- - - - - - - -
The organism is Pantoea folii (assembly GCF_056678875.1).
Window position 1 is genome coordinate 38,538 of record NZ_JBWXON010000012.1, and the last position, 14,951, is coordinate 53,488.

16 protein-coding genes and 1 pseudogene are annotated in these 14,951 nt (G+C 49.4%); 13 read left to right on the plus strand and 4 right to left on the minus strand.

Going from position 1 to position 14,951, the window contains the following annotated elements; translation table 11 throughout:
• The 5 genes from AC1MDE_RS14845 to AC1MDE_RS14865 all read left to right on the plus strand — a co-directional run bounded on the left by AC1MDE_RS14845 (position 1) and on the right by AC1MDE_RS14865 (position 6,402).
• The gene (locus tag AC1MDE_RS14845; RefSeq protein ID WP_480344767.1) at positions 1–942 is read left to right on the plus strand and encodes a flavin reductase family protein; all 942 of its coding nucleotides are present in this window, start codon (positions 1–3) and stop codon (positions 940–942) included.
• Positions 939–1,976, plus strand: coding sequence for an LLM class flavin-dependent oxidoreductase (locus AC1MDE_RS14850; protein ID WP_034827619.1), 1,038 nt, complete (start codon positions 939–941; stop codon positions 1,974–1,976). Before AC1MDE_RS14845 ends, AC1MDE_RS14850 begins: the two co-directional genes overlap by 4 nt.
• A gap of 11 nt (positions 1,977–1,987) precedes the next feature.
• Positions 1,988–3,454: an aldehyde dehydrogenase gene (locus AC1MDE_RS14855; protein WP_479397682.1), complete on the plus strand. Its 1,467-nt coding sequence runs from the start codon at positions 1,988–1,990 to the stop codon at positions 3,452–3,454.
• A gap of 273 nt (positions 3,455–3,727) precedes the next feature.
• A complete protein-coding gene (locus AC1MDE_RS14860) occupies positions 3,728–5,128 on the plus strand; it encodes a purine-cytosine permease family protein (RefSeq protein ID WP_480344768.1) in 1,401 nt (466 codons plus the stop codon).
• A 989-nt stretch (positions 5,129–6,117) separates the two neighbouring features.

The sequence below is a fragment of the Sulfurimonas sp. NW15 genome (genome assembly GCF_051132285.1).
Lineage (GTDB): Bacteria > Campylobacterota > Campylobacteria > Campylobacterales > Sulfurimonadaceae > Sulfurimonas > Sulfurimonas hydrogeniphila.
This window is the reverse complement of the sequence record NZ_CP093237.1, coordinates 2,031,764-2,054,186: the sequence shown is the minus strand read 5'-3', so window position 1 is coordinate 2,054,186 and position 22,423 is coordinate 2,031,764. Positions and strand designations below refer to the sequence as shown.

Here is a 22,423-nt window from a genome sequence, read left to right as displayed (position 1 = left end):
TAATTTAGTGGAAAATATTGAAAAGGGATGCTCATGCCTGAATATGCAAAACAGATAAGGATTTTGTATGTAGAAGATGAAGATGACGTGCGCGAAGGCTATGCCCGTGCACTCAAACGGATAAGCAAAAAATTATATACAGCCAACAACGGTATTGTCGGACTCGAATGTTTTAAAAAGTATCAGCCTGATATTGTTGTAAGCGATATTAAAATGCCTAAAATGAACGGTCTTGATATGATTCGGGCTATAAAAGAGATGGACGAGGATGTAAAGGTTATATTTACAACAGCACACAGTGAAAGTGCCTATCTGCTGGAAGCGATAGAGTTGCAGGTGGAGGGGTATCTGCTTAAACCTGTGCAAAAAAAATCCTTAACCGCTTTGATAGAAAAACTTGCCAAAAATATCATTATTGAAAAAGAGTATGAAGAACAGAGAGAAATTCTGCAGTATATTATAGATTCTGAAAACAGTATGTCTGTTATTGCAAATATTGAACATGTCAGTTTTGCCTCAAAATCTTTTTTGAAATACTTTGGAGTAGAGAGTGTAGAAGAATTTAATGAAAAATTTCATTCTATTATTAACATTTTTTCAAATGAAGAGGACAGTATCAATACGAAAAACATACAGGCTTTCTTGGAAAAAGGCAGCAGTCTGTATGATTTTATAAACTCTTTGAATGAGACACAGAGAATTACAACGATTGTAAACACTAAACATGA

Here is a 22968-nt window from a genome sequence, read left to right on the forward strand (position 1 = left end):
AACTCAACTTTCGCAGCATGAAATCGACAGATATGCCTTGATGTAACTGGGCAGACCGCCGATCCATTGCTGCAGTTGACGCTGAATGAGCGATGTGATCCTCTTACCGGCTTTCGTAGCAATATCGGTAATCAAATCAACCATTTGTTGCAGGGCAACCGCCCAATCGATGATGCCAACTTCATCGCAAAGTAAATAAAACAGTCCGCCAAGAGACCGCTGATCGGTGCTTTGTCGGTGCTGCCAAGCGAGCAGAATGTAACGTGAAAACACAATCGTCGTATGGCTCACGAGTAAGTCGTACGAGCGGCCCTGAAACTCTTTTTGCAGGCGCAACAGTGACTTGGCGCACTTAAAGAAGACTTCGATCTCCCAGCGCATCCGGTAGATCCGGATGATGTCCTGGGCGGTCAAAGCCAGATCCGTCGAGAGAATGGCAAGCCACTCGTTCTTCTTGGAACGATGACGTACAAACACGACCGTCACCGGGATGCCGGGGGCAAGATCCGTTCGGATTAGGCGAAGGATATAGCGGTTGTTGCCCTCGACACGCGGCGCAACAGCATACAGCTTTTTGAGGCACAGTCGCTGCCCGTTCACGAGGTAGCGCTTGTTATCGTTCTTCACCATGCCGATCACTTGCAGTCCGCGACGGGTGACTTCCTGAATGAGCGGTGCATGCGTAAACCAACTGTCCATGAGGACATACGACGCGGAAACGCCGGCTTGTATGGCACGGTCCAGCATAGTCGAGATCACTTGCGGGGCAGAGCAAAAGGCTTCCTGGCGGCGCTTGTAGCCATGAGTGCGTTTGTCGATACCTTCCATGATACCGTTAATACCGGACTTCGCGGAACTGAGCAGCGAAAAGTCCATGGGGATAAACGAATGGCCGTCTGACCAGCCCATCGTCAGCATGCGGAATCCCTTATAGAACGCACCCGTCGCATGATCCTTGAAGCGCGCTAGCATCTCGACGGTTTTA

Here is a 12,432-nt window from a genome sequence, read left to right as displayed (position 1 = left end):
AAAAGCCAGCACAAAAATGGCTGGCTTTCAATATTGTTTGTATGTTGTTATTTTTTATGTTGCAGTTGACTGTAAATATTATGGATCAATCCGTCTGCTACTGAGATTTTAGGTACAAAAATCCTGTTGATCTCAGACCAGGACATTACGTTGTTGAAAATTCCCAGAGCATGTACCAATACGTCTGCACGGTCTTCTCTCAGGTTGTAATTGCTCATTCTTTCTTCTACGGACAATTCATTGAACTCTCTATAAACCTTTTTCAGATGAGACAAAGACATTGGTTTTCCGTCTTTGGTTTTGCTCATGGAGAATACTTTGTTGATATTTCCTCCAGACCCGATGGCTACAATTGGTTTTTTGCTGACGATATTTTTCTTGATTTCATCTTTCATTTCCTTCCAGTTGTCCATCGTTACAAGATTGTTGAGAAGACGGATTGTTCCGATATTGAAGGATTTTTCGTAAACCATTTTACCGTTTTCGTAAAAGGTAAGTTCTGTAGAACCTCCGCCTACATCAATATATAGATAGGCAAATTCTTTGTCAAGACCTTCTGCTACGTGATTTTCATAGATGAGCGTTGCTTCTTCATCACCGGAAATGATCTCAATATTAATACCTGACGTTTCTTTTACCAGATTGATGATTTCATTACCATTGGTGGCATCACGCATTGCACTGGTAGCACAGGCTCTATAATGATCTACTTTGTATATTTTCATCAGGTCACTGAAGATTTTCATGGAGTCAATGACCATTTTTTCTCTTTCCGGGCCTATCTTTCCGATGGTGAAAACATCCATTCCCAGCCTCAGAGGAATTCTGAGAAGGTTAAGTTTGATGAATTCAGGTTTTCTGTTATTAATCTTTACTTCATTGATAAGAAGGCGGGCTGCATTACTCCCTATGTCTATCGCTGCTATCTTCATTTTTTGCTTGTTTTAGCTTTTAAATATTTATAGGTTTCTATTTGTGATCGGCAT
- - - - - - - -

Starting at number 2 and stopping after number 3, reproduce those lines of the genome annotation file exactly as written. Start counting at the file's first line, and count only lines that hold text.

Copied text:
Window position 1 is genome coordinate 38,538 of record NZ_JBWXON010000012.1, and the last position, 14,951, is coordinate 53,488.

16 protein-coding genes and 1 pseudogene are annotated in these 14,951 nt (G+C 49.4%); 13 read left to right on the plus strand and 4 right to left on the minus strand.